We Won't End Institutionalised Harassment Of Women In Public Places Until Men Accept Their Role In Ending It

In short, men: we’re the problem

15/01/2018 14:24 GMT | Updated 15/01/2018 14:24 GMT
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Sexual harassment isn’t caused an over-supply of women in prominent public places. Yet the debate so often skews towards ‘protecting’ women that it’s easy to feel that we’re heading back to the times where any problem can be solved by hiding the recipient of abuse away.

The institutionalised spectrum of male violence which women endure on a daily basis is caused by an over-representation of men who think it’s acceptable. In short, men: we’re the problem. And until we face up to our responsibilities, we will fail to tackle it entirely.

Today in the House of Commons, the Women and Equalities Select Committee on which I sit will launch our inquiry into sexual harassment in public places. As recent events have showed us, sexual harassment and abuse of women girls is often a routine part of daily life, and it’s almost always perpetrated by men and boys.

The Harvey Weinstein revelations and the subsequent harassment scandals saw women voice their experiences through #metoo and the ‘Time’s Up’ movement. But men’s contributions have lacked a similar sure-footedness, and have failed to coalesce around a similar shared position and movement. As ever, those  voices most magnified focussed on denying the scale of the problem. Men who participate in harassment are, as ever, treated as the exception. Until all men accept that we enjoy an unfair advantage in a society in which harassment plays its shaping role, this will not change.

We know that abuse runs along a spectrum ranging from outdated attitudes toward women, and gender stereotypes, to serious sexual assault and rape. While we wouldn’t equate the seriousness of all of these behaviours, the underlying cause consistent across the spectrum is how men view women. If men see women as equals worthy of their respect then that vastly reduces their likelihood of engaging in harmful behaviour, be it harassment in schools or the workplace or assaulting women in public or in private.

The Committee’s report will contain recommendations based on the evidence we receive, but it should be obvious where government can make a difference. Education is crucial to changing attitudes to gender. Harassment in schools is rife and many boys leave school with harmful attitudes toward women, and others enter the wider world having never considered or discussed how their actions impact upon women they interact with.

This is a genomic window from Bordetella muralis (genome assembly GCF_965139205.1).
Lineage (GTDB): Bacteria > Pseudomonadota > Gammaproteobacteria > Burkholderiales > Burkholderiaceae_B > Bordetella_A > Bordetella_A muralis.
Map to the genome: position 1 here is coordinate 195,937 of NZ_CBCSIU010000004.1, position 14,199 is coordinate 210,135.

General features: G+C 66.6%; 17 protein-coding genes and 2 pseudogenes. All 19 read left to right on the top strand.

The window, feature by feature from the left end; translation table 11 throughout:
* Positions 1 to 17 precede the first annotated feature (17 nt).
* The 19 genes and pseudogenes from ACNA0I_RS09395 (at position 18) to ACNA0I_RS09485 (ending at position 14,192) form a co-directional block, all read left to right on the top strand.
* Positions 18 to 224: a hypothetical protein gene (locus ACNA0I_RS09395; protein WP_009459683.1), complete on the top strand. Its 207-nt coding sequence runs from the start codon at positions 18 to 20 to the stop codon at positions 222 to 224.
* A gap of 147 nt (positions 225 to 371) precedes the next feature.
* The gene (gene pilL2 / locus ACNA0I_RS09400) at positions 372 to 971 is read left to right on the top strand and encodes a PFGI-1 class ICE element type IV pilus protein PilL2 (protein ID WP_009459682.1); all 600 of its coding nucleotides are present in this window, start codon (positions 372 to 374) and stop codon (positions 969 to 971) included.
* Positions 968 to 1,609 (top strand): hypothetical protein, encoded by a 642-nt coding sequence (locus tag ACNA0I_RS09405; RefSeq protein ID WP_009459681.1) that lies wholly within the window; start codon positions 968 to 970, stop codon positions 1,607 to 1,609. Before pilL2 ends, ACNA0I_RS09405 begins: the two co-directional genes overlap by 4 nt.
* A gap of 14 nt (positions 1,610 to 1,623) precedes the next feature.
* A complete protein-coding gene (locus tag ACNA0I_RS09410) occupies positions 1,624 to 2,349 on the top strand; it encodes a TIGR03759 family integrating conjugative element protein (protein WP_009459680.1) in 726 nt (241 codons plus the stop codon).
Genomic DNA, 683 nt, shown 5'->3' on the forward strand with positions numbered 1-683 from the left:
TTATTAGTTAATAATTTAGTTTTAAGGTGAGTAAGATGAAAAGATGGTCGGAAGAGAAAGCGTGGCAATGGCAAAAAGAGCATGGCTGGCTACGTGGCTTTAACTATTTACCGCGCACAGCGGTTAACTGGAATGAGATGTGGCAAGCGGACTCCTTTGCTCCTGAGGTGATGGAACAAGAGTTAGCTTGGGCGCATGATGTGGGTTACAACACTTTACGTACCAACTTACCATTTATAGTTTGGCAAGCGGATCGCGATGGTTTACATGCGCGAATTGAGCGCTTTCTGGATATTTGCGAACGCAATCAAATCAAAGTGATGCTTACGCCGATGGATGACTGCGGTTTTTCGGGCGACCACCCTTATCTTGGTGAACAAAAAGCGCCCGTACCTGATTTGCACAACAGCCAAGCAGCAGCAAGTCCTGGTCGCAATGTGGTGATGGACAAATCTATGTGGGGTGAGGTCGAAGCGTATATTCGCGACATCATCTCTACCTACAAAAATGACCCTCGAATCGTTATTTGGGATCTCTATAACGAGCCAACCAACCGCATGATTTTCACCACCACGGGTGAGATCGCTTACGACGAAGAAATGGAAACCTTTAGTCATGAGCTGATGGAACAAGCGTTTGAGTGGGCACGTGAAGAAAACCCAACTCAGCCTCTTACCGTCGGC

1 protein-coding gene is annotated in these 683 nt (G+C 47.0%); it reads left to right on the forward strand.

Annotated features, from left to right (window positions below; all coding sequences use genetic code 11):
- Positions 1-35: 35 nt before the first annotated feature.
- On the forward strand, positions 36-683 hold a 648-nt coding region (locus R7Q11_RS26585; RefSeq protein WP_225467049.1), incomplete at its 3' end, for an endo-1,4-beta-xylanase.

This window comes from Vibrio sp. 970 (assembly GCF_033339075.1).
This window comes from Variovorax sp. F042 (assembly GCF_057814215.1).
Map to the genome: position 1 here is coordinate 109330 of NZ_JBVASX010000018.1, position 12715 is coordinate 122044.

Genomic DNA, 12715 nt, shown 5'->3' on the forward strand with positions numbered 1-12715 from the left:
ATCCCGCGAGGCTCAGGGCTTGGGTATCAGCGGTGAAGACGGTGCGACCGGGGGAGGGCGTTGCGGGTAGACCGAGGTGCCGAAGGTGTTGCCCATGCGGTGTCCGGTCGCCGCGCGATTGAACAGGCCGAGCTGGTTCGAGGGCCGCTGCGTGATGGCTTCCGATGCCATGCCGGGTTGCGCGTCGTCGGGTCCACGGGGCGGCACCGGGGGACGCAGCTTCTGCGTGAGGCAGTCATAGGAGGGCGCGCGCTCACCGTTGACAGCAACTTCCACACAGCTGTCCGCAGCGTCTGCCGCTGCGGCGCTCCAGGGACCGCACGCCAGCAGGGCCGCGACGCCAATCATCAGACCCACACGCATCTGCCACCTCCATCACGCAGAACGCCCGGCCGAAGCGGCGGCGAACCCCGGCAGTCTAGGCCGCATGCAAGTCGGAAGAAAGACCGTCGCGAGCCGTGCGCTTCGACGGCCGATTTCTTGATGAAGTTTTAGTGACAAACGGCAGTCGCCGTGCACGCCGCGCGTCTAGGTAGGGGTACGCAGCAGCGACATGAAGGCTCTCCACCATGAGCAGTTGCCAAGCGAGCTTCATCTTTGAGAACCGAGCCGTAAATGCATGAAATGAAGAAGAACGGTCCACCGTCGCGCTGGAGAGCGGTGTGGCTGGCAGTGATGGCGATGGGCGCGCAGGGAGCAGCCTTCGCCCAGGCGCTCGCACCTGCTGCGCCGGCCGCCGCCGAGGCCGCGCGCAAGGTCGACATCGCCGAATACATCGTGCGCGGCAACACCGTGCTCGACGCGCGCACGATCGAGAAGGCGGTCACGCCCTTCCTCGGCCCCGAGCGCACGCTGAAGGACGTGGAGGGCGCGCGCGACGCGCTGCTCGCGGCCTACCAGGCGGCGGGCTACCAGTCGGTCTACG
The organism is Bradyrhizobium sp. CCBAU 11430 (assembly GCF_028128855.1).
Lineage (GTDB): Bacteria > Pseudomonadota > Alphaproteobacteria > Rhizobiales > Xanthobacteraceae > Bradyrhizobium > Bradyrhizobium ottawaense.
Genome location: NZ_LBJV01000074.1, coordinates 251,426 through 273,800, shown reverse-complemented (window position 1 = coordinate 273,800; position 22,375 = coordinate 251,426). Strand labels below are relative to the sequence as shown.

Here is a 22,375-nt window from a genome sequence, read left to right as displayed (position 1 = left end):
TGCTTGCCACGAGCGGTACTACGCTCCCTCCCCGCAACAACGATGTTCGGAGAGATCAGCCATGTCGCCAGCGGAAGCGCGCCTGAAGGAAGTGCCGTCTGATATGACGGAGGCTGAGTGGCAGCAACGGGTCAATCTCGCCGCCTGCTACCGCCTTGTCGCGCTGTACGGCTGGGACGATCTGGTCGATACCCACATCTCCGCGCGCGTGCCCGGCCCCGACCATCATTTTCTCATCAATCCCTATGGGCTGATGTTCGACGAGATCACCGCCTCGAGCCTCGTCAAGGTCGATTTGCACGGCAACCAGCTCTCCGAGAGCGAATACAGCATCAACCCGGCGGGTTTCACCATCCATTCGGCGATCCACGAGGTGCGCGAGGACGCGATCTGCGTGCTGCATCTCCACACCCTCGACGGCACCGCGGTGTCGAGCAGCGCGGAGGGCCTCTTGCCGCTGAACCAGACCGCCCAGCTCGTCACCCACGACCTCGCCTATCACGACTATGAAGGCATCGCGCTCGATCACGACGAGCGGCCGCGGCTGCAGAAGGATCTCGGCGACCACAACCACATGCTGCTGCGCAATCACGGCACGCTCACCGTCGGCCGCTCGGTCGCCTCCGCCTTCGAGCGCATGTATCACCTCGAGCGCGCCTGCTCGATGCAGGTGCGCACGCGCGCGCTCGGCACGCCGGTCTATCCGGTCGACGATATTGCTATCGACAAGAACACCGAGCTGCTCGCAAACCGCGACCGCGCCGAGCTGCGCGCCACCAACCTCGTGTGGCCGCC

Last month I hosted the parliamentary launch of a UK Feminista/National Education Union report into sexual harassment in schools, ‘It’s just everywhere’. We heard shocking examples of treatment girls have to endure, how teachers can react to harassment, and how quickly these cultural norms take hold. Yet the solution that seems to elude is how we can best educate young men and boys to change their attitude and behaviours toward gender.

Teachers and campaigners who work with school age children will remark on how prevalent regressive attitudes to women are, but also on how quickly boys can change their approach and understanding when given help and guidance around gender equality. We have been enormously successful in Britain at changing attitudes toward racism or homophobia and the same can be done for gender.

An essential first step is for the government to introduce mandatory age-appropriate relationship and sex education (RSE) in schools from key stage one to five. Crucial to the success of this will be to give adequate time and training to teachers, rather than the current trend of asking them to constantly to more with less. 

Beyond this there is so much more the government must do. One of the four pillars of the government’s VAWG strategy is the prevention of violence and abuse. These are focussed on universities and public transport, but the problem as we know is much wider than this and the strategy should reflect it.

Equally, employers are now liable under the law for harassment which occurs in the work place, creating a legal obligation to prevent it. This is a positive step but can only be truly effective as part of a wider range of actions to change attitudes and behaviours among men.

We should also accept that commercial sexual exploitation - for example as witnessed in prostitution, a practice in which women’s consent can be purchased and men’s ‘right’ to sex when and how they want it is treated as sacrosanct - also drives the gender inequality in our culture which allows harassment to breed.

Theresa May’s government have previously cited research by the Government Equalities Office (GEO) to better understand the scale and scope of this problem as well as providing best practice examples of effective ways to work with boys and girls to promote gender equality.

In our Inquiry launched today, we’ll interrogate these plans further, and to press the government to go faster in doing what only they can do.

Gavin Shuker is the Labour MP for Luton South and member of the Women and Equalities Select Committee